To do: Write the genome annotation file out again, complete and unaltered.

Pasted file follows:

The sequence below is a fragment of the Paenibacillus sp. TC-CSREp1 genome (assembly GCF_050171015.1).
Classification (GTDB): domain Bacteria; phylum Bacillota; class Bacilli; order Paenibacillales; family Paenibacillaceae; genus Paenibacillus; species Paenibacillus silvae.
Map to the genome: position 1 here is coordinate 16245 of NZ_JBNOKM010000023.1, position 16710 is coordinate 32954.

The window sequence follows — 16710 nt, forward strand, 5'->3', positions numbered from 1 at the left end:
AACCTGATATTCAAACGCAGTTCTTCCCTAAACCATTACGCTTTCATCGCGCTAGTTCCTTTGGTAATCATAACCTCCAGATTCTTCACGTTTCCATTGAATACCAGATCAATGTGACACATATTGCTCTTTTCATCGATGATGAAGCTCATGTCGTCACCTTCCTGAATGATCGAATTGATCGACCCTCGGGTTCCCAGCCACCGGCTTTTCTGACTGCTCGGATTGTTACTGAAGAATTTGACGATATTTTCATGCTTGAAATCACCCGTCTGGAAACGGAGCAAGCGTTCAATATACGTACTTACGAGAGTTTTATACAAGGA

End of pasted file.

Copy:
The sequence below is a fragment of the Paenibacillus sp. TC-CSREp1 genome (assembly GCF_050171015.1).
Classification (GTDB): domain Bacteria; phylum Bacillota; class Bacilli; order Paenibacillales; family Paenibacillaceae; genus Paenibacillus; species Paenibacillus silvae.
Map to the genome: position 1 here is coordinate 16245 of NZ_JBNOKM010000023.1, position 16710 is coordinate 32954.

The window sequence follows — 16710 nt, forward strand, 5'->3', positions numbered from 1 at the left end:
AACCTGATATTCAAACGCAGTTCTTCCCTAAACCATTACGCTTTCATCGCGCTAGTTCCTTTGGTAATCATAACCTCCAGATTCTTCACGTTTCCATTGAATACCAGATCAATGTGACACATATTGCTCTTTTCATCGATGATGAAGCTCATGTCGTCACCTTCCTGAATGATCGAATTGATCGACCCTCGGGTTCCCAGCCACCGGCTTTTCTGACTGCTCGGATTGTTACTGAAGAATTTGACGATATTTTCATGCTTGAAATCACCCGTCTGGAAACGGAGCAAGCGTTCAATATACGTACTTACGAGAGTTTTATACAAGGA